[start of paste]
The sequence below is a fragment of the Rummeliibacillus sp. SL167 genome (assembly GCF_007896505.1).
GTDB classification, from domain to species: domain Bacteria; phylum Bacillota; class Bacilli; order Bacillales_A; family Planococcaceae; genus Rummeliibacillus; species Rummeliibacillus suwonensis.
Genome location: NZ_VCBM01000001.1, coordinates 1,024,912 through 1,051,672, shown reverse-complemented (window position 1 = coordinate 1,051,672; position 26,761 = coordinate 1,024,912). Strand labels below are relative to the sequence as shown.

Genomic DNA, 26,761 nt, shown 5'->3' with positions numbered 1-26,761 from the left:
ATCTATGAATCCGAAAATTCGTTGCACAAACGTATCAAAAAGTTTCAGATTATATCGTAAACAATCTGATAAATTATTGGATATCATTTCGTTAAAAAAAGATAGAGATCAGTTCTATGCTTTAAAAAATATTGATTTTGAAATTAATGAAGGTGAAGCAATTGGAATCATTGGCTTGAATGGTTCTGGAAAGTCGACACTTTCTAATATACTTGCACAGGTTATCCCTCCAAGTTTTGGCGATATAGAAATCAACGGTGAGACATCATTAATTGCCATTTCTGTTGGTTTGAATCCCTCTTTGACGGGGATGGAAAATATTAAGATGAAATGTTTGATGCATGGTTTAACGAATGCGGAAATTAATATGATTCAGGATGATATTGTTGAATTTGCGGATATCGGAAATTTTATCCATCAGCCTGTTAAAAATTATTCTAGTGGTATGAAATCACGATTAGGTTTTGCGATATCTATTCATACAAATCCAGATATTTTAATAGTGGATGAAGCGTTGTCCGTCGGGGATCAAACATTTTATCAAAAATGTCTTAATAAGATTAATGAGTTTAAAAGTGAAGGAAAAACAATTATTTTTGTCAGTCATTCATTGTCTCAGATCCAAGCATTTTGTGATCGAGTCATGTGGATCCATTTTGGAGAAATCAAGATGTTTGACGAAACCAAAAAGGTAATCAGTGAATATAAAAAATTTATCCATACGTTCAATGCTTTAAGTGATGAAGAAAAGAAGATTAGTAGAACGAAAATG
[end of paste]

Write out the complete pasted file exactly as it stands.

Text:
The sequence below is a fragment of the Rummeliibacillus sp. SL167 genome (assembly GCF_007896505.1).
GTDB classification, from domain to species: domain Bacteria; phylum Bacillota; class Bacilli; order Bacillales_A; family Planococcaceae; genus Rummeliibacillus; species Rummeliibacillus suwonensis.
Genome location: NZ_VCBM01000001.1, coordinates 1,024,912 through 1,051,672, shown reverse-complemented (window position 1 = coordinate 1,051,672; position 26,761 = coordinate 1,024,912). Strand labels below are relative to the sequence as shown.

Genomic DNA, 26,761 nt, shown 5'->3' with positions numbered 1-26,761 from the left:
ATCTATGAATCCGAAAATTCGTTGCACAAACGTATCAAAAAGTTTCAGATTATATCGTAAACAATCTGATAAATTATTGGATATCATTTCGTTAAAAAAAGATAGAGATCAGTTCTATGCTTTAAAAAATATTGATTTTGAAATTAATGAAGGTGAAGCAATTGGAATCATTGGCTTGAATGGTTCTGGAAAGTCGACACTTTCTAATATACTTGCACAGGTTATCCCTCCAAGTTTTGGCGATATAGAAATCAACGGTGAGACATCATTAATTGCCATTTCTGTTGGTTTGAATCCCTCTTTGACGGGGATGGAAAATATTAAGATGAAATGTTTGATGCATGGTTTAACGAATGCGGAAATTAATATGATTCAGGATGATATTGTTGAATTTGCGGATATCGGAAATTTTATCCATCAGCCTGTTAAAAATTATTCTAGTGGTATGAAATCACGATTAGGTTTTGCGATATCTATTCATACAAATCCAGATATTTTAATAGTGGATGAAGCGTTGTCCGTCGGGGATCAAACATTTTATCAAAAATGTCTTAATAAGATTAATGAGTTTAAAAGTGAAGGAAAAACAATTATTTTTGTCAGTCATTCATTGTCTCAGATCCAAGCATTTTGTGATCGAGTCATGTGGATCCATTTTGGAGAAATCAAGATGTTTGACGAAACCAAAAAGGTAATCAGTGAATATAAAAAATTTATCCATACGTTCAATGCTTTAAGTGATGAAGAAAAGAAGATTAGTAGAACGAAAATG